2.  The second scenario is more of what most tobacco shops hope is the typical customer encounter but with MYO it may be rare at least for a while. In walks a cigarette smoker looking for some brand of cigarettes. We tell them straight out that we sell only a few of the better brands of packaged cigarettes (Sherman's, etc) mentioned above, but that we are really an enterprise dedicated to the MYO process. If they are interested in these 'boutique"smokes we sell them to the customer but before they leave we offer them a sample of an alternative. In our store we usually start with a cigarette injected with a blend of fairly "American" like flavored tobacco such as Turkish Special and McClintock, Samson Yellow, Bali Red, to mention a few. Serving the dual purpose of getting the customer to try some really good tobacco, and having them see the ease with which we created the stick without ANY mention of them actually buying into the MYO process, leaves the customer to freely taste the difference. Most of us have suffered the consequence of a friend overselling the wonders of a particular film or music. It psychologically prepares the recommend to disagree with the rave review and often taints the outcome of their experience. Simply say, give it a try. If you like it, cool, if not, enjoy your Dunhill's. We resist carrying mainstream packaged cigarettes but some retailers feel they must simply to attract enough customers. We feel cross pollination between packaged and MYO is a precarious ledge to walk. However, if the customer is really only looking for a mainstream brand or a (Bonus-Value) low cost manufactured cigarette, tell them the nearest, cheapest place in town they can find them and make them a sample anyway. You will be amazed how often that hard core brand smoker will show up again for another sample. In most cases, they can't believe how good it tasted and want another just to see if they were just lulled into liking it because the seller was so unpretentious in their approach. Once they come back, the whole story of MYO will be eagerly listened to and you will have yet another customer with friends to share the discovery. Now a word of warning about American packaged cigarette smokers. They will almost never like the darker, more robust blends like Bali Blue, Samson Blue, Drum, Gauloises, etc, because they taste far different than what they are used to. It is not your job to convince someone to like a tobacco just because it is better or you like it. Give them something as close to what they are used to as possible. Avoid the really cheap tobaccos that claim to taste like Marlboros and Camels. They do not and in most cases simply taste like "cheap" tobacco. For instance, through our many e-mail correspondences we have found that a huge number of people like McClintock Red better than McClintock Gold. We do not and the ones who do are often 2 pack a day or more smokers looking for a more powerful tobacco but still having the American style taste. These heavier smokers will do better with a blend of American Spirit and Red Mac, or Zig Zag's American Blends, Roll Rich or Master Roll Regular. We are aware that their are a number of bulk tobaccos out there that are really pretty good but we suggest you try them in comparison with the ones we mention so you can categorize them accurately as to taste. Also it wouldn't hurt to buy a pack of Camels Turkish Gold or Marlboro or Camel Light or Winston's new supposedly higher grade leaf cigarettes and try these for yourself as well so you know what the competition is like. Also make sure you have smoked some of the boutique cigarettes so you can give your honest opinion. Remember, your opinion is valuable as a comparison not as a definitive set of data for the consumer to unequivocally accept. Know your product. If you don't smoke at all, you better do a lot of reading and a lot of opinion gathering from your customers, as their opinion is no doubt more important to your bottom line than your own. Frankly, I find it difficult to trust the opinion of anyone who does not use any of their own products, but I can overlook that fact to some degree if they show a reasonably complete knowledge of what they are selling.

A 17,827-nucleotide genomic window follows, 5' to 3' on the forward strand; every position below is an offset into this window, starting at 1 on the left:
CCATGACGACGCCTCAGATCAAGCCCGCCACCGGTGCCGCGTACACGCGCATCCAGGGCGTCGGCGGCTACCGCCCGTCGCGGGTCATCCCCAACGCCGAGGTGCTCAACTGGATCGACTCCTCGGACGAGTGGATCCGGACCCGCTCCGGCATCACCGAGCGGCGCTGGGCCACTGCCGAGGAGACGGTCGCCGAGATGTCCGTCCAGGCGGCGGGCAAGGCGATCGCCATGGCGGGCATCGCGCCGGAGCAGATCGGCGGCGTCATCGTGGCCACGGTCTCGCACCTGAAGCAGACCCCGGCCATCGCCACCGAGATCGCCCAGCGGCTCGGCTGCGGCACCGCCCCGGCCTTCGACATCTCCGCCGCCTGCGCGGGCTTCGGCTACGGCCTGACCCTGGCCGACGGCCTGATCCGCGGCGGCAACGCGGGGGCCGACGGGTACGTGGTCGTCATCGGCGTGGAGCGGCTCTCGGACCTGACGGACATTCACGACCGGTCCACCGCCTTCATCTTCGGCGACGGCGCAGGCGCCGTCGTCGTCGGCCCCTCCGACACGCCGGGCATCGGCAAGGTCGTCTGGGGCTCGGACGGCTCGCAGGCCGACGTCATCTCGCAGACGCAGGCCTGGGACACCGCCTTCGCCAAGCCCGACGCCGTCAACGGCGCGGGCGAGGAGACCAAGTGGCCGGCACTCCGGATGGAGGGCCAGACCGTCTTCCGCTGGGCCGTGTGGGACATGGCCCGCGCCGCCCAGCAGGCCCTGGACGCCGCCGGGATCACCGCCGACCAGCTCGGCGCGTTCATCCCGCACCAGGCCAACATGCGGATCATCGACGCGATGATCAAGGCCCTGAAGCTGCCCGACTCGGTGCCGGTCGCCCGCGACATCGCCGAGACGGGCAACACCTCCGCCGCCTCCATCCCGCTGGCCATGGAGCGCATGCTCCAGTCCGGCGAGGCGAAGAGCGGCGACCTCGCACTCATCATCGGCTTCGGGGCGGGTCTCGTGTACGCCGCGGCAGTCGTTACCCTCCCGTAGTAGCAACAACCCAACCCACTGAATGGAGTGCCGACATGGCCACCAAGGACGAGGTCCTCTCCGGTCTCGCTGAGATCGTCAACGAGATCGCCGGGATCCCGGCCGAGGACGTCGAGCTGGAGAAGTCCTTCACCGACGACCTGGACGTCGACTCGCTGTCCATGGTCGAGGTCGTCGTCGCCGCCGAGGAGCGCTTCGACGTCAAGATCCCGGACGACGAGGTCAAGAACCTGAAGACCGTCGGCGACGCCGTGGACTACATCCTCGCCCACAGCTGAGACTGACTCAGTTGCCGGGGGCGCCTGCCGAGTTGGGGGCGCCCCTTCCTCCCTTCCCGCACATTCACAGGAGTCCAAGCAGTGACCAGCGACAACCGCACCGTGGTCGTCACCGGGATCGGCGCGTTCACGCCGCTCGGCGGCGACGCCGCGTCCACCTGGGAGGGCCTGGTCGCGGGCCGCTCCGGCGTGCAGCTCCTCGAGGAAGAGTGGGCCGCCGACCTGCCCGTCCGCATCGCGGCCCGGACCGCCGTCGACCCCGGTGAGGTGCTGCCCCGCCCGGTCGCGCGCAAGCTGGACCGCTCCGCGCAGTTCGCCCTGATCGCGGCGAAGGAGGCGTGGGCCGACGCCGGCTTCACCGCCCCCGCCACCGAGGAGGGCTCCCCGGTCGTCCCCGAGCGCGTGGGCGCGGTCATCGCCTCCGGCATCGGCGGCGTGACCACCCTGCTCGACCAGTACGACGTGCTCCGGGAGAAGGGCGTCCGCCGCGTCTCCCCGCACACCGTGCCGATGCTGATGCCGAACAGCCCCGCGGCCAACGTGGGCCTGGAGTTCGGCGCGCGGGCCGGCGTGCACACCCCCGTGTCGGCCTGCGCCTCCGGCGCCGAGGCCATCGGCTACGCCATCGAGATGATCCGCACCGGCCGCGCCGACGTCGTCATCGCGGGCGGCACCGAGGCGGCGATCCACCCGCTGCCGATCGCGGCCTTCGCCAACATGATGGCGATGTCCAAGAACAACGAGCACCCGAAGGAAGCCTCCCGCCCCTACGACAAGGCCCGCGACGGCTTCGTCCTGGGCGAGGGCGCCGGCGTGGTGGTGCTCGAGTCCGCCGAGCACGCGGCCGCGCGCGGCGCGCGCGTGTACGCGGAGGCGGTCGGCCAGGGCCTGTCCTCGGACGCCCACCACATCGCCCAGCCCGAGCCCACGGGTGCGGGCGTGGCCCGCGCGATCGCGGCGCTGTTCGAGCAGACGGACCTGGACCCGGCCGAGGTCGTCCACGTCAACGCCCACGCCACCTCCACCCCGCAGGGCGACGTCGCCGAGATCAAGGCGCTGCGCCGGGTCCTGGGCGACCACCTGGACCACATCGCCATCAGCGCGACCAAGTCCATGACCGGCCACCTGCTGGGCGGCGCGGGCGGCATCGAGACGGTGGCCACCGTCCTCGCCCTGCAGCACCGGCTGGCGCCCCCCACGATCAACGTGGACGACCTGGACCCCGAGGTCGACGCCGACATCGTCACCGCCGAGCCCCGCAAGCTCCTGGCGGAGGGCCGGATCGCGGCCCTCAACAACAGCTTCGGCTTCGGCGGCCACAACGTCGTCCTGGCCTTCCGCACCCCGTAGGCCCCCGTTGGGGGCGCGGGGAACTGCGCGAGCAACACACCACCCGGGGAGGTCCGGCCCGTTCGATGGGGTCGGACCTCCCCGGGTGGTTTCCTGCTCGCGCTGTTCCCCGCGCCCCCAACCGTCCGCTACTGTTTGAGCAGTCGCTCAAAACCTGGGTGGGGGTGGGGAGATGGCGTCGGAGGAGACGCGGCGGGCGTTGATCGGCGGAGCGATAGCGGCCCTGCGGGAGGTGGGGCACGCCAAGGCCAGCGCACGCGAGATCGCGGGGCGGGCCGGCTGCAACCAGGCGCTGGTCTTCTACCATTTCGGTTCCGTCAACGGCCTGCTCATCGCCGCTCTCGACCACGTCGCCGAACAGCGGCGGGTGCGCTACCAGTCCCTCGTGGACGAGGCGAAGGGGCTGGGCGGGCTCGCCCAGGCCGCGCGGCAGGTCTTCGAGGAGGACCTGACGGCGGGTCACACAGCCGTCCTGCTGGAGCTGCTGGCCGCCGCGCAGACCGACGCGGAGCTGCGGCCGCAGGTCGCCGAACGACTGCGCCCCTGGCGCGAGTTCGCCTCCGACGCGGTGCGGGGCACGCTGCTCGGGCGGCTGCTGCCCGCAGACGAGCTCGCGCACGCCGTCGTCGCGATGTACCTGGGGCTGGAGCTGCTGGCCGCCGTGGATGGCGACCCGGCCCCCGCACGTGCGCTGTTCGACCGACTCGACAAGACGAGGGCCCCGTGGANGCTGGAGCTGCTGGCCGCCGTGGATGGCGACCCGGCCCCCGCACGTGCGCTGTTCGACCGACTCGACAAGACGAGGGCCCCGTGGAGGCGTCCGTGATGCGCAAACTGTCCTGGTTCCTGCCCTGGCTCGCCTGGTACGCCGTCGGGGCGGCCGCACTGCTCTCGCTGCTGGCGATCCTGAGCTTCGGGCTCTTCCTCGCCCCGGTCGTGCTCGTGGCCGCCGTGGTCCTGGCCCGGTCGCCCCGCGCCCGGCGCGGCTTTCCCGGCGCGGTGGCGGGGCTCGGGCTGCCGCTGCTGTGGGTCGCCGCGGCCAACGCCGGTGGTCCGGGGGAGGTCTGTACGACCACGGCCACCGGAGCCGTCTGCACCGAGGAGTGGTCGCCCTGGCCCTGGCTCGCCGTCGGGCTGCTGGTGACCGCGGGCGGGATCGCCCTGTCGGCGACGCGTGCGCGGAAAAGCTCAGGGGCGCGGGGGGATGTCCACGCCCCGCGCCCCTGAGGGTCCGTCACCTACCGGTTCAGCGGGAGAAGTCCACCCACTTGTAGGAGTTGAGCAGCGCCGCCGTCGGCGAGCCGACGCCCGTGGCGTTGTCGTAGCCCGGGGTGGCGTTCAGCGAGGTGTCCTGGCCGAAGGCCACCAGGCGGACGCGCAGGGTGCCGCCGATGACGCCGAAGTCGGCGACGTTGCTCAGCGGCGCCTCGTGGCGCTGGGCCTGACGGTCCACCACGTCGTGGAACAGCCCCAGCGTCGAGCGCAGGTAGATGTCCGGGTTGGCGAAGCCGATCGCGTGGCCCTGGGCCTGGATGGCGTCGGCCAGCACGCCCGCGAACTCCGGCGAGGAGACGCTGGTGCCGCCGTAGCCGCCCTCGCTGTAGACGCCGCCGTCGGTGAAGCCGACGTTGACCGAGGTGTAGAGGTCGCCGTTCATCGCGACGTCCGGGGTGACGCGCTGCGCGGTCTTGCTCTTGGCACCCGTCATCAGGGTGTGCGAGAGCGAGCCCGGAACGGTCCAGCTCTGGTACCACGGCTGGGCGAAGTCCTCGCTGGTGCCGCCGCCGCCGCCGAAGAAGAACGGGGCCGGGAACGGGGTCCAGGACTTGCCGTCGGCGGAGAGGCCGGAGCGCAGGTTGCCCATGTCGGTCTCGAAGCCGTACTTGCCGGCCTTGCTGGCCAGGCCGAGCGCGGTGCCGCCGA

3. This is the toughest of the three situations (there are many others but space limits our going through every possible scenario). In walks a customer who does know tobacco. They are hand rollers who love Drum, Three Castles, or Balkan Sobranie, etc., but can't find it any more. They know cigars and are pretty wise to pipe tobacco and pipes as well. Remember very few people, even connoisseurs can tell the difference in a blind test from Drum, Bali Blue, Samson, or Gauloises Halfzware unless they know at least what one of them is and can compare the others to it. Handrollers like these darker halfzwares and very often do not like the milder more American flavors. Often they take such pride in their ability to hand roll that the thought of smoking a filtered cigarette seems weak. In a majority of cases, they will become loyal customers if you allow them to try the different tobaccos, handrolling themselves a stick of each. Nonetheless, it is a fact that filtered smokes in many ways are much more appealing to all smokers at one time or another and if truth be known nearly all handrollers at one time or another buy or beg packaged cigarettes for convenience. With this probability in mind, after they have rolled a few themselves, inject them a blend (you blend it) of an American style tobacco with about 25% of a halfzware and inject it into a tube. Most will gladly take the sample and even if they end up breaking off the filter you will be amazed how many will absolutely love the resulting flavor. One reason is that halfzwares are often too strong to enjoy in a full diameter stick like most MYO tubes and walking around dizzily after smoking tobacco is not the most pleasant of experiences. The flavor of the halfzware is outstanding and the major American component will mellow the smoke such that the customer just may find interest in the new method. Even if they don't, they will appreciated the experiment, one which they will never get at Safeway or even most other smoke shops. We find about 30% of this group eventually buy injectors with not a single one being too proud to pass up the opportunity to try something new. Also it is important to note that in many cases injection tubes are less expensive than buying papers and handrolling tobacco (except of course for the initial investment in the injector), as tubes are usually a LOT cheaper than papers by count.